Friday, January 22, 2010
Saturday, January 24, 2009
Friday, January 23, 2009
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Hemp refiner expected to provide new income for 200 farmers
Posted By JOYCE CASSIN
Posted 13 hours ago
After nearly 10 years of research and development in industrial hemp, Stonehedge Bio- Resources Inc. of Sterling is ready to lead the way in commercializing hemp in North America.
Building on a business case developed through the Eastern Lake Ontario Regional Innovation Network (ELORIN), Stonehedge is now set to establish a bioprocessing facility in Eastern Ontario to serve North American markets. Some of the products and co-products are aimed at the automotive, energy, agriculture, construction material, and pulp and paper markets. This fibre separation facility (decortication plant) is expected to provide new farm income for about 200 farmers, putting more than 12,000 acres into cultivation, said John Baker, president and founder of Stonehedge.
They secured $2 million in funding from Great Britain and met with the British Consulate on Wednesday, Northumberland County chief administrative officer Bill Pyatt told County council Wednesday afternoon.
"Hopefully they'll be able to obtain provincial and federal dollars as well," Mr. Pyatt said. "This industry will supply all of North America."
Starting this spring, Stonehedge expects to build a new bio-refining facility in Eastern Ontario that will employ up to 27 people by 2011. The company expects to produce more than $17 million per year in renewable hemp fibre, wood-like chips, and pellets, as well as matting and seed products.
"Ontario is proud to support innovative companies that are turning good ideas into good jobs," Research and Innovation Minister John Wilkinson said. "Today's investment is a clear sign that our entrepreneurs and researchers are on the right track to developing and marketing globally competitive green technologies that will create good jobs for Ontario families.
"Eastern Ontario has carved out a new economic sector that will support our communities in the 21st century," Northumberland-Quinte West MPP Lou Rinaldi said. "From research to high-technology bioprocessing to farming, we're very excited at the possibilities this project has to offer."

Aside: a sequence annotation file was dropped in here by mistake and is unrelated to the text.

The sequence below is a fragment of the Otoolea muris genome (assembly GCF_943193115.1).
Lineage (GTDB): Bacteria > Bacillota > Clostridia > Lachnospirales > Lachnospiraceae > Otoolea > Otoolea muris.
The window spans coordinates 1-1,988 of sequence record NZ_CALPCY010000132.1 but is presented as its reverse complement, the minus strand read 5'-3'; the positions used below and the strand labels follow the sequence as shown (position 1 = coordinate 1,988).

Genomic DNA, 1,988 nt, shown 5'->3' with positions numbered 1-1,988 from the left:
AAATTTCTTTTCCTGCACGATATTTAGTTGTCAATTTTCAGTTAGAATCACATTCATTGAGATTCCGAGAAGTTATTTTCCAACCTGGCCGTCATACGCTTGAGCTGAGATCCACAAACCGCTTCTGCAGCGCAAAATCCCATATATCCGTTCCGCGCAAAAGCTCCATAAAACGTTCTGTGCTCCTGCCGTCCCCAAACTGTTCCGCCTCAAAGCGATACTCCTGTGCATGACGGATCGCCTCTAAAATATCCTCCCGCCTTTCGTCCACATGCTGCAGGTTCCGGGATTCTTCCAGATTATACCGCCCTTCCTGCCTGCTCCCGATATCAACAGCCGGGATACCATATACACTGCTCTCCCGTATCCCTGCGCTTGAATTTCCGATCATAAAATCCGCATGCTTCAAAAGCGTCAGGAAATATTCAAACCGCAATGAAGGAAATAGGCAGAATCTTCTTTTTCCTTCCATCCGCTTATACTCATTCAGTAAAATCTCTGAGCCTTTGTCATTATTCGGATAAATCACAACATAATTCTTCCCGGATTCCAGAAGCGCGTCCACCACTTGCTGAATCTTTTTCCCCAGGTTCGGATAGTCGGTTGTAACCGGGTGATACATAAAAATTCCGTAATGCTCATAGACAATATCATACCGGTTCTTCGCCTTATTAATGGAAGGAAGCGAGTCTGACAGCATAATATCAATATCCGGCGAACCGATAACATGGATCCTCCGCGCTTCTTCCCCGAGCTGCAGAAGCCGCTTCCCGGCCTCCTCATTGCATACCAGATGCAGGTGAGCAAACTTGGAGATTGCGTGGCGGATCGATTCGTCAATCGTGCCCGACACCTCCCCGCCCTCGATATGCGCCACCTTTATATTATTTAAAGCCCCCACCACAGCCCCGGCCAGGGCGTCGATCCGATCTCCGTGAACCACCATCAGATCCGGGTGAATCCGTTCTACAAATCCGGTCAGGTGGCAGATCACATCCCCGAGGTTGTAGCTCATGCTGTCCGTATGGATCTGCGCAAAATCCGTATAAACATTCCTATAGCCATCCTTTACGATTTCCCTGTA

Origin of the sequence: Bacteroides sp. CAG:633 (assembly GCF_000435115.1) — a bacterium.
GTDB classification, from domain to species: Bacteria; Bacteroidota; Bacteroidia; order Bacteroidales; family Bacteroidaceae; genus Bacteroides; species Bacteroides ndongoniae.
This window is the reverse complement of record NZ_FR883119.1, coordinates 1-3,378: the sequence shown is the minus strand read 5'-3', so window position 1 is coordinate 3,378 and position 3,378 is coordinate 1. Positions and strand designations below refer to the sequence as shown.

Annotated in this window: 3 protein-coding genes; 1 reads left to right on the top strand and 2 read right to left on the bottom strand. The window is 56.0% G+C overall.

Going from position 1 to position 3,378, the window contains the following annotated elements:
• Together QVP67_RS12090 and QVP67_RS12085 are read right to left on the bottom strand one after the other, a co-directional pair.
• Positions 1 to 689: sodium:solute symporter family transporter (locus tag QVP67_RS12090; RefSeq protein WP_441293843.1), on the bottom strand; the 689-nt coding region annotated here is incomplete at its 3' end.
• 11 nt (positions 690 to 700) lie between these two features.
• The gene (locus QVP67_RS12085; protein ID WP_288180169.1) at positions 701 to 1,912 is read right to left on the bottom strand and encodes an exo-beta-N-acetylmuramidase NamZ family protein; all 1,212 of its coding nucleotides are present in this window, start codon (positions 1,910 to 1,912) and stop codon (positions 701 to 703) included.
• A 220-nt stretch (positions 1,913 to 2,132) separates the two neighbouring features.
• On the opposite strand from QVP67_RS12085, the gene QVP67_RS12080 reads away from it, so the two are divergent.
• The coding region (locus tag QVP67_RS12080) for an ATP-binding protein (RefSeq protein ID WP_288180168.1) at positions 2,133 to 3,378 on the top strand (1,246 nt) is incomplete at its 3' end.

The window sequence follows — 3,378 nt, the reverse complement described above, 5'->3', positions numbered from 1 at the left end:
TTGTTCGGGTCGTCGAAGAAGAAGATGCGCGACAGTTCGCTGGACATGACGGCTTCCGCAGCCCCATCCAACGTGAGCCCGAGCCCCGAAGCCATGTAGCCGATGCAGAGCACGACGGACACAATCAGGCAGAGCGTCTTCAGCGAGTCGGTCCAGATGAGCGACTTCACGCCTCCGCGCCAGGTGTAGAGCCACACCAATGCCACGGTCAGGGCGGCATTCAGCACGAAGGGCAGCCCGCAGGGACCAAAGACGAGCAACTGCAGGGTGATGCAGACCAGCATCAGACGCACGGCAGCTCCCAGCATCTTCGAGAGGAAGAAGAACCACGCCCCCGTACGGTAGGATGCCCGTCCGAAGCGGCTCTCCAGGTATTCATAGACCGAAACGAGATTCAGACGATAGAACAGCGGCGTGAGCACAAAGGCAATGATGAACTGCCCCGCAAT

Friday, November 28, 2008
Hemp reduces eutrophication of lakes and rivers as a result of agriculture and restores soil. Facts and information found on this site.
Hemp can replenish and clean up the land.
copy and paste url below
Saturday, November 15, 2008
Pollution causes disease!
We need to publish and hit every news source with what Germany is doing. We need to shame countries that are so far behind in green initiatives. Our health and our loved ones aren't getting any better due to the nastiness in our air. We need to do all we can now! Please help our planet!
Germany's green impact!
Copy and paste url's below to view please!
Below, article on Asia's brown clouds
Learning about wind power from Denmark
Tuesday, October 14, 2008
It is a well know fact that earth is losing her trees, and various methods have been devised to halt the all too realistic probability of a treeless future. One plant, in particular used to be our go to for everything ranging from paper to cloth and even food. Hemp or Cannabis sativa L. subsp. Sativa var., could solve more than just our paper problems, it just has to break a few stereotypes first.
10/10/2008 5:33:00 PM
by Alternative Channel's Youth Contributor Cody Larocque
It is a well know fact that earth is losing her trees, and various methods have been devised to halt the all too realistic probability of a treeless future. We've tried every thing from introducing; reusing used paper, starting up protected and monitored sources for paper and wood, but none have the impact that is needed for a true sustainable shift. One plant, in particular used to be our go to for everything ranging from paper to cloth and even food. Hemp or Cannabis sativa L. subsp. Sativa var., could solve more than just our paper problems, it just has to break a few stereotypes first.
The hemp plant is the extremely low THC(less than 0.3%) producing brother of Cannabis Indica, which is the drug producing variant. Hemp grown for commercial purposes is know as industrial hemp, which has a multitude of uses, outside of high tensile strength cordage which it is traditionally known for. Hemp can be used to replace paper, the harmful chemicals found in cosmetics and plastics, as well as possessing the potential for becoming a bio fuel. Hemp also requires very little to no pesticides, no herbicides and is an excellent controller of soil erosion. Hemp, today is often used in textile manufacturing in which it is often blended with other natural fibers from flax or cotton and sometimes silk. Hemp fibers are also used to strengthen cement in both Europe and Asia. It has also gained popularity as a health food due to its highly nutritious disposition. High in essential amino-acids, protein and fiber, with the potential to be made into a variety of products ranging from waffles, oils, tofu, butter, flour, protein mix, grains and a non-dairy milk the possibilities for this overachieving plant are enormous.